In the wake of rapidly rising tuition prices, many students are turning to community colleges as a more economical way to getting a bachelor’s degree. One study reports that as many as 81% of students who enroll in a community college intend to transfer to a four-year school. It’s not a bad plan, and it’s one that can save you some money, and give you more support in your first couple years of college if you need it. The question is, do these students succeed in achieving a bachelor’s degree? One recent study has revealed some interesting answers.
The good news is, when similar students are compared, those transferring from two-year schools are just as likely to graduate as peers who started at 4-year institutions (and they’ve saved themselves some cash).
The bad news? Only about 40% of community college students who intended to receive their bachelor’s end up transferring, and many of those students are penalized by losing anywhere between 10-90% of their credits.
Only 58% of transfers in our national sample are able to bring all or almost all of their credits with them. We find that, even after controlling for college GPA and credits earned, those students who can transfer most of their credits are more likely to complete a BA.
Loss of credits can be a huge setback to a transfer student. The current BA attainment rate of transfers from community colleges is 46%. The authors of the study speculate that if more students could transfer most of their credits the BA attainment rate could jump to 54%.
What's a Transfer Student To Do?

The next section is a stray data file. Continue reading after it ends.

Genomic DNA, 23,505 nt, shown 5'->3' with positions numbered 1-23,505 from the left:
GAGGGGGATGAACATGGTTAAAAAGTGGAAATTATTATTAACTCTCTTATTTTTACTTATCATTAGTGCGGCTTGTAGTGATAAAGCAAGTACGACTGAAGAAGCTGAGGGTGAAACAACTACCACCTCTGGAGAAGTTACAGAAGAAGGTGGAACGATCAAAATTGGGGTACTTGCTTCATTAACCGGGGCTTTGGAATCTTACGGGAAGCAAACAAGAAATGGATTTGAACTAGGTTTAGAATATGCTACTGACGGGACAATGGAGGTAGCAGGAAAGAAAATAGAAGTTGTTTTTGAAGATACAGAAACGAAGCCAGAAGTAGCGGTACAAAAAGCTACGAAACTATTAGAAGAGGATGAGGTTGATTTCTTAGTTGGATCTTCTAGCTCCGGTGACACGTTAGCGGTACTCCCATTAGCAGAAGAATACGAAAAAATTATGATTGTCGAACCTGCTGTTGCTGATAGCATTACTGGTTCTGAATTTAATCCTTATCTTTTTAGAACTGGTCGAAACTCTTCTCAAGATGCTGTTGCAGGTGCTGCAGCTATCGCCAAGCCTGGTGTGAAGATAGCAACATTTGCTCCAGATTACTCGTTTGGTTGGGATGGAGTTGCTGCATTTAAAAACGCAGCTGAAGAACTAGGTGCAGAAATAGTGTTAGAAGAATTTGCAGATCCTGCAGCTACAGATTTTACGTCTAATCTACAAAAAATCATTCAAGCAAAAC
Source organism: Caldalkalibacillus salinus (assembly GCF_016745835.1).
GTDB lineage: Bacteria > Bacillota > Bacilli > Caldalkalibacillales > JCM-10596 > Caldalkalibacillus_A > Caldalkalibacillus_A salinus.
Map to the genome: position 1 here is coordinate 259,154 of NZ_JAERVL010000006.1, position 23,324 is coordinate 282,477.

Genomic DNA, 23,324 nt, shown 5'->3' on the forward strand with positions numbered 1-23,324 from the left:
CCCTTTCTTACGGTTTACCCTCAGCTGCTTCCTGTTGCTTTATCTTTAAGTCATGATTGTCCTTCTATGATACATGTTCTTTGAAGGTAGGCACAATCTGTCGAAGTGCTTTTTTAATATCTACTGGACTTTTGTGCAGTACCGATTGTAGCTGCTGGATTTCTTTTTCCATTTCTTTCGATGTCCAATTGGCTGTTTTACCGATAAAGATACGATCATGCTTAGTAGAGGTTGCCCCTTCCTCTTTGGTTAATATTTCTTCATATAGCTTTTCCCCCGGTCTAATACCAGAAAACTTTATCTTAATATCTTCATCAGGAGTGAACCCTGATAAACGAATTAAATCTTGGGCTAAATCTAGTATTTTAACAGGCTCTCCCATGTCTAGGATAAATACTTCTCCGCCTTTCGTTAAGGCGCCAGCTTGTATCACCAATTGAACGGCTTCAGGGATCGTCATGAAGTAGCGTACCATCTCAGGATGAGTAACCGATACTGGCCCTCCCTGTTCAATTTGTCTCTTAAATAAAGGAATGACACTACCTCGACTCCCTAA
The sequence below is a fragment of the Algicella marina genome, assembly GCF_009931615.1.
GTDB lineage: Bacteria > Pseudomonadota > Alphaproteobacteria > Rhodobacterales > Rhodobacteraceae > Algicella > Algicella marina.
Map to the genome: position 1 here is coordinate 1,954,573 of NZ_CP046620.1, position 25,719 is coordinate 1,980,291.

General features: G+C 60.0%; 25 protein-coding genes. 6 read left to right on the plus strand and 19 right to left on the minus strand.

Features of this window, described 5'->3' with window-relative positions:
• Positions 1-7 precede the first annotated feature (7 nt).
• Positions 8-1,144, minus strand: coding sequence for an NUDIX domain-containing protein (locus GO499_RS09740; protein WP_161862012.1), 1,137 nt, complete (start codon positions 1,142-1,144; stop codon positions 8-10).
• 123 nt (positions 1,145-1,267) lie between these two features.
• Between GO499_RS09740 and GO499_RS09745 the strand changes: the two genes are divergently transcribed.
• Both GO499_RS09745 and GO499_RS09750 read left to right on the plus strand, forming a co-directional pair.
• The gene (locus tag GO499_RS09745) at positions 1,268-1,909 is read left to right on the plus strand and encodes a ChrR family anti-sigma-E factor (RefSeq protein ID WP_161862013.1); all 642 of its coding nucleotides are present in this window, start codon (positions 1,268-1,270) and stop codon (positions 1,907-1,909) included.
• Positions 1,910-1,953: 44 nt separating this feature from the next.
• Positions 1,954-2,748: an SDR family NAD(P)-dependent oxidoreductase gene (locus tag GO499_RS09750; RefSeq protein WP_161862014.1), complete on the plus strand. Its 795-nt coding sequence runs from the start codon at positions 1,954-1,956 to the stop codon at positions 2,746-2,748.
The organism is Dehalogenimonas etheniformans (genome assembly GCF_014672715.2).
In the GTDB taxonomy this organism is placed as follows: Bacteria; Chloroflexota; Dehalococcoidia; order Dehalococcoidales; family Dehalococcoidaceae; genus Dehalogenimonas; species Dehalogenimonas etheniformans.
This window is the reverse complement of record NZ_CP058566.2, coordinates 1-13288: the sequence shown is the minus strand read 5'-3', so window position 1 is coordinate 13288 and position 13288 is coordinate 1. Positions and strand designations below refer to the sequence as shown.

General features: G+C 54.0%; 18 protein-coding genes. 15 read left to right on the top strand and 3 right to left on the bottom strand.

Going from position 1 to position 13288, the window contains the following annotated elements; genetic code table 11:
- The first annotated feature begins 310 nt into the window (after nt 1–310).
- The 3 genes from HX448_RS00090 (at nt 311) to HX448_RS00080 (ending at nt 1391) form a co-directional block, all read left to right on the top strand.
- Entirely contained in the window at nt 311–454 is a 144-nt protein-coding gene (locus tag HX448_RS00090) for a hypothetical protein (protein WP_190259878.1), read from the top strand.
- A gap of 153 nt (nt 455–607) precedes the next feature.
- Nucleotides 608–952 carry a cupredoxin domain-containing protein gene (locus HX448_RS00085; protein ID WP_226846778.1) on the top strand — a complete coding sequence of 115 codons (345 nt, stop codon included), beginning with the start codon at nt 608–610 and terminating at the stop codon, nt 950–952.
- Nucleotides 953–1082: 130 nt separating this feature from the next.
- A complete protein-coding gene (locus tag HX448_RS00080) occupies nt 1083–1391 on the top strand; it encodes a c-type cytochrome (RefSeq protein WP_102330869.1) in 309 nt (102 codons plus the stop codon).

If you plan on receiving your bachelor’s by starting at a community college, there’s a good chance you will succeed, as long as your transfer is successful! There are many community colleges that have close relationships with local four-year universities. Be sure to ask the admissions department about the success of their student transfers to get an idea of how easy it will be for you to accomplish the same task.
There could be a variety of reasons why many of the two-year students who initially sought to complete a bachelor’s did not end up transferring. Perhaps they were satisfied with their associate’s and felt no need to continue. Especially considering in some areas those with an associate’s degrees can actually out-earn those with bachelor’s degrees.
And of course, just like four-year colleges, not all two-year schools are created equal. While many community colleges do a great job educating their students, there are certainly some schools that are not as strong. Students who attend a sub-par community college will have a difficult time catching up to their peers in 4-year schools, regardless of how many credits transfer. Do some research ahead of time to determine the success rate of graduates from your chosen school.